Oliver Davis reviews the tenth episode of Game of Thrones Season Two…
Directed by Alan Taylor.
Written by David Benioff & D.B. Weiss.
Last week’s episode is a tough act to follow, almost entirely comprised of swords, blood and battle. HBO presumably let this one run 65 minute to compensate. Seven hells, you could make each week two hours long and it would still refuse to tire. Yet, even then, they’d have no hope of fitting in the books’ attention to detail.
Valar Morghulis is the season finale. The episode name is a common greeting in Braavos, one of the free cities lying across the Narrow Sea. But more on that later…
A few plot lines were tidied up, more were left hanging off the edge of a cliff. The series has been struggling under its cast’s weight for some time now (not Samwell, but that it has the largest amount of characters of any current television show), and this episode might have been the worst for flicking between them all. I can’t imagine how people who haven’t read the books are keeping up.
…saved King’s Landing from Stannis’ (Stephen Dillane) army in the last episode, during the Battle of Blackwater Bay. He didn’t win the battle – that was Tywin Lannister (Charles Dance) and Loras Tyrell’s (Finn Jones) reinforcements – but he took charge when all those around him were loosing their minds. The King turned craven, the Hound fled; it was the Imp who successfully defended the Mud Gate.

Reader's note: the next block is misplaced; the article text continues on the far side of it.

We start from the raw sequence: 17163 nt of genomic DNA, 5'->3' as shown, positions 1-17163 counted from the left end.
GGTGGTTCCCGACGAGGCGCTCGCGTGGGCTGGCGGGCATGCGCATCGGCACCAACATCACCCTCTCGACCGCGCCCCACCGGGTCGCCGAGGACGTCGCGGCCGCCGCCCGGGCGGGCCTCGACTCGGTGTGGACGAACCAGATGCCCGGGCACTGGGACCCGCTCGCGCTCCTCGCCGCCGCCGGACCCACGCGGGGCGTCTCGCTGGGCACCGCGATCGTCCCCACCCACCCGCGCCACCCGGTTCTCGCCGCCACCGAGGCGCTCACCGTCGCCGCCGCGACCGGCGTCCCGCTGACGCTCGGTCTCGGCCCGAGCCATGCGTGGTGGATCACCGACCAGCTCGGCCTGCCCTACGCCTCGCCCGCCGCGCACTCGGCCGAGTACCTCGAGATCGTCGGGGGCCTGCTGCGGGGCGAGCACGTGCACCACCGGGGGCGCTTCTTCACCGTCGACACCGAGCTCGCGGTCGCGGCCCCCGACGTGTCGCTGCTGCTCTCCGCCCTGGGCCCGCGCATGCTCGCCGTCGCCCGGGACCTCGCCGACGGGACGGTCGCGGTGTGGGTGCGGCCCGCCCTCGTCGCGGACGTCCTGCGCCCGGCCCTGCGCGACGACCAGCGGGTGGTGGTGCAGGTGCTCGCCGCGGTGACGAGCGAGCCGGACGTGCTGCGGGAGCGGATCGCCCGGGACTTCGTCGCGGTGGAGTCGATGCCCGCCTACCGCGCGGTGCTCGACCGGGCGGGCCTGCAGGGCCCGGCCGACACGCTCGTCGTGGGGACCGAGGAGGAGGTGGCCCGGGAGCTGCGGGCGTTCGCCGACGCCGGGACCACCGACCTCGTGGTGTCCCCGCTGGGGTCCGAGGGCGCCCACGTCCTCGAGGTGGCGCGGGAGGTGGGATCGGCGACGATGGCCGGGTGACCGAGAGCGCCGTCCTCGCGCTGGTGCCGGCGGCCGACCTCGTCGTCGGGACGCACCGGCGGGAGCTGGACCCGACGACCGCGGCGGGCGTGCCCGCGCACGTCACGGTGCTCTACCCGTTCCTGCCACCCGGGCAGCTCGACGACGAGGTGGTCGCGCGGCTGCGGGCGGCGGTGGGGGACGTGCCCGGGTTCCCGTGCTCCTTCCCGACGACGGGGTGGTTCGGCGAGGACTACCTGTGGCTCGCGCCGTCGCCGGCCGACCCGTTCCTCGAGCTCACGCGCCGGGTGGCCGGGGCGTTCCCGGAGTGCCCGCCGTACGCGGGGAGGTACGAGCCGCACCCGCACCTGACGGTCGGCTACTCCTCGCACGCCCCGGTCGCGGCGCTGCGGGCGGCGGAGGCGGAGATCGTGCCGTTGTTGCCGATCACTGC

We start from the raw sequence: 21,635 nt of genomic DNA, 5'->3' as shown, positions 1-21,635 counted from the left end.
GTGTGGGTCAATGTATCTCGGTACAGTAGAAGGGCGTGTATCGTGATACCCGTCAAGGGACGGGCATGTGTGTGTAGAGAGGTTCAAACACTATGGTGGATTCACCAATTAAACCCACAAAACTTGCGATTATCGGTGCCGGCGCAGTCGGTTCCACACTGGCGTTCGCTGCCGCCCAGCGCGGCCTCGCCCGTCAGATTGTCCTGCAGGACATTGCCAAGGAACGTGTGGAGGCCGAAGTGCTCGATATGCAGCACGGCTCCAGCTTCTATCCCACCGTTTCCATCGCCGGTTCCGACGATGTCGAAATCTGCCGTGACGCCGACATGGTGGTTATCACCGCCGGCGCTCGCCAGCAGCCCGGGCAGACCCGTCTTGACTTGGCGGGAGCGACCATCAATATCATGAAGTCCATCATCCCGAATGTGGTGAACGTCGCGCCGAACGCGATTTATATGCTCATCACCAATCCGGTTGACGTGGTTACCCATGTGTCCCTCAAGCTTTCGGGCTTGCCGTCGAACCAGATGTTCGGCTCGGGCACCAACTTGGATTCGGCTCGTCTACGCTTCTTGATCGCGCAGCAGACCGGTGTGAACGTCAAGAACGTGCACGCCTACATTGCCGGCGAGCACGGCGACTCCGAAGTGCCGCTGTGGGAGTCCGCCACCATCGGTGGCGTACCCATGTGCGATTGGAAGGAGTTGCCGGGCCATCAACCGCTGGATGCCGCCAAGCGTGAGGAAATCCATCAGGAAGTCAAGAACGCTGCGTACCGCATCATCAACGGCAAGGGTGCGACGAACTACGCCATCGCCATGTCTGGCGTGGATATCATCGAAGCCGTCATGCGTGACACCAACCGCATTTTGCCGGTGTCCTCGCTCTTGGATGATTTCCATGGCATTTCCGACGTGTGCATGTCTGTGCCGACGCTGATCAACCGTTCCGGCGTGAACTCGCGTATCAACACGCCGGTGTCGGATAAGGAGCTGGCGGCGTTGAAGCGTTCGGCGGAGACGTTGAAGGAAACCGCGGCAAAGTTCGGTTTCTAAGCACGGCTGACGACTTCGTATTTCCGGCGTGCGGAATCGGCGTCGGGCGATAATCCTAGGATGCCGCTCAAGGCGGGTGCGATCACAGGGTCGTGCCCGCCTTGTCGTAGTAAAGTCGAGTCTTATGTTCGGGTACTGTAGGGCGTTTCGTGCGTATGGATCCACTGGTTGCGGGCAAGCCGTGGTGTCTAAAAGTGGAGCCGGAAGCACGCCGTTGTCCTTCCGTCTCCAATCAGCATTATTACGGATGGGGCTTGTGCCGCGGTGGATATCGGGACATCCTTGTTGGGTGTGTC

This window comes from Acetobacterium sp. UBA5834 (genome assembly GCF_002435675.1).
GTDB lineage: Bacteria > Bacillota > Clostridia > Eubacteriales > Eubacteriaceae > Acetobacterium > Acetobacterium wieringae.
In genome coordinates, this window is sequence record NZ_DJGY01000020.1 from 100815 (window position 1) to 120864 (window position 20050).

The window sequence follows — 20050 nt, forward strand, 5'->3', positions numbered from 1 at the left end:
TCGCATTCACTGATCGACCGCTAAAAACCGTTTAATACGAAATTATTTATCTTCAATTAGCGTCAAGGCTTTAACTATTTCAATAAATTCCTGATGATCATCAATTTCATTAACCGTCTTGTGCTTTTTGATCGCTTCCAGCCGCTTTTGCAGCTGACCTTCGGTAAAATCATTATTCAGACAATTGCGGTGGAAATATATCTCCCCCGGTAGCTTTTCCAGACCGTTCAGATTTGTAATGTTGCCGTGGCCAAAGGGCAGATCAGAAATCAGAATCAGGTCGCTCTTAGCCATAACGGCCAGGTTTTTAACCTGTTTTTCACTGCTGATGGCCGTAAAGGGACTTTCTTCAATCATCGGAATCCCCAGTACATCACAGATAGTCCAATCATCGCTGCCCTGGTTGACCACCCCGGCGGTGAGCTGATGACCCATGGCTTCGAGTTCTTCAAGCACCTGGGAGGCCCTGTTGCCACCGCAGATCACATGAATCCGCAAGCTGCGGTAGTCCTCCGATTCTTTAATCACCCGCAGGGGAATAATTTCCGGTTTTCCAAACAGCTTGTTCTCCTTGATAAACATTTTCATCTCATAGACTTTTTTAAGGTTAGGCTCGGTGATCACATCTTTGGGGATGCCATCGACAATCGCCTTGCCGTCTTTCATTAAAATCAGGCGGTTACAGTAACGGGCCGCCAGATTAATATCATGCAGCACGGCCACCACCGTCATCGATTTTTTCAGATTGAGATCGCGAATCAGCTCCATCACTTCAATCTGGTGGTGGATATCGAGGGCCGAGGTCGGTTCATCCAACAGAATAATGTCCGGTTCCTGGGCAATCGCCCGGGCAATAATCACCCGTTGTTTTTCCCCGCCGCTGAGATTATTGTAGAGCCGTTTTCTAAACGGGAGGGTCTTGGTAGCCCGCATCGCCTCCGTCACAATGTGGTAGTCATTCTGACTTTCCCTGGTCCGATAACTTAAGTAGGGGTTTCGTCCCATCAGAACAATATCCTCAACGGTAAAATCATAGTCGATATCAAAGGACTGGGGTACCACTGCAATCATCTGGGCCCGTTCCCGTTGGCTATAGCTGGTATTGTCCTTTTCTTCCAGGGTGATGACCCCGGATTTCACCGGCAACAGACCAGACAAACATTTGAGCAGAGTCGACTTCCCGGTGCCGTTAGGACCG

He was a hero, an accolade Lord Varys (Conleth Hill) admits in Tyrion’s (Peter Dinklage) new bedchamber, yet all he has to show for it is a nasty scar, cutting his face diagonally in two. Tywin has usurped his son as the new Hand of the King, ignoring Tyrion’s accomplishment. Joffrey (Jack Gleeson), meanwhile, sits smirking on the Iron Throne, as only he can.
I’m going to miss him for the 10 or so months between now and the beginning of season three. Every episode Gleeson somehow makes Joffrey more dislikable. When Loras asked Joffrey to take his sister, Margaery Tyrell (Natalie Dormer, owner of the best cleavage in Westeros), as his new Queen, Joff just sits there, leering. His mouth stays agape after talking, and his eyes look down on you no matter the height. Terrific.
The betrothal is an important one. Peter Baelish (Aidan Gillen) engineered the union between the almighty Houses of Tyrell and Lannister, effectively winning the Battle of Blackwater Bay, and is made Lord of Harrenhal for his efforts. Baelish is a dark, skillful player of the Game of Thrones. Everything he does is with purpose, and becoming a Lord is far more significant than it currently seems.